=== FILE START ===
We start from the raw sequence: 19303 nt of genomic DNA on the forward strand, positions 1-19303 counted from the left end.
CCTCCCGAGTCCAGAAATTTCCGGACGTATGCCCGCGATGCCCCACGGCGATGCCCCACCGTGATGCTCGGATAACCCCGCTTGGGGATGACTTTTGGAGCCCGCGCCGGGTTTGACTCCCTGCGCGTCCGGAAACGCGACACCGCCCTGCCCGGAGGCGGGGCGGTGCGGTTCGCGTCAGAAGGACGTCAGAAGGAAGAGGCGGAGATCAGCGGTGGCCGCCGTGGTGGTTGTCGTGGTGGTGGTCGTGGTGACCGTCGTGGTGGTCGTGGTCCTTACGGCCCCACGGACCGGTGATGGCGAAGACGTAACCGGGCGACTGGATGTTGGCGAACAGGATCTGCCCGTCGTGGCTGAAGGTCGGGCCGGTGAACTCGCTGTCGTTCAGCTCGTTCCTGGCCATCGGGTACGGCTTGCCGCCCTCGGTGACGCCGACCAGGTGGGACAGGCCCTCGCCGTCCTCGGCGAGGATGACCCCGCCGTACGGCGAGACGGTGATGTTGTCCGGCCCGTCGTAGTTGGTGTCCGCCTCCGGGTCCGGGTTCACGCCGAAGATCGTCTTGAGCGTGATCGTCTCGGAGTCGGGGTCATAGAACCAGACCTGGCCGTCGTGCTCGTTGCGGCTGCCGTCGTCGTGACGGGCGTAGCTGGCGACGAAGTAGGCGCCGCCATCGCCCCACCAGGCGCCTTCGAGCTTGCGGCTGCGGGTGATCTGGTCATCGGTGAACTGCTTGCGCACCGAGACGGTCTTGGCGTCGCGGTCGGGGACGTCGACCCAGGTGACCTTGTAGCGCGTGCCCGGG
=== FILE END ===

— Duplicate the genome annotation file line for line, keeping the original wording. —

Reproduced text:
We start from the raw sequence: 19303 nt of genomic DNA on the forward strand, positions 1-19303 counted from the left end.
CCTCCCGAGTCCAGAAATTTCCGGACGTATGCCCGCGATGCCCCACGGCGATGCCCCACCGTGATGCTCGGATAACCCCGCTTGGGGATGACTTTTGGAGCCCGCGCCGGGTTTGACTCCCTGCGCGTCCGGAAACGCGACACCGCCCTGCCCGGAGGCGGGGCGGTGCGGTTCGCGTCAGAAGGACGTCAGAAGGAAGAGGCGGAGATCAGCGGTGGCCGCCGTGGTGGTTGTCGTGGTGGTGGTCGTGGTGACCGTCGTGGTGGTCGTGGTCCTTACGGCCCCACGGACCGGTGATGGCGAAGACGTAACCGGGCGACTGGATGTTGGCGAACAGGATCTGCCCGTCGTGGCTGAAGGTCGGGCCGGTGAACTCGCTGTCGTTCAGCTCGTTCCTGGCCATCGGGTACGGCTTGCCGCCCTCGGTGACGCCGACCAGGTGGGACAGGCCCTCGCCGTCCTCGGCGAGGATGACCCCGCCGTACGGCGAGACGGTGATGTTGTCCGGCCCGTCGTAGTTGGTGTCCGCCTCCGGGTCCGGGTTCACGCCGAAGATCGTCTTGAGCGTGATCGTCTCGGAGTCGGGGTCATAGAACCAGACCTGGCCGTCGTGCTCGTTGCGGCTGCCGTCGTCGTGACGGGCGTAGCTGGCGACGAAGTAGGCGCCGCCATCGCCCCACCAGGCGCCTTCGAGCTTGCGGCTGCGGGTGATCTGGTCATCGGTGAACTGCTTGCGCACCGAGACGGTCTTGGCGTCGCGGTCGGGGACGTCGACCCAGGTGACCTTGTAGCGCGTGCCCGGG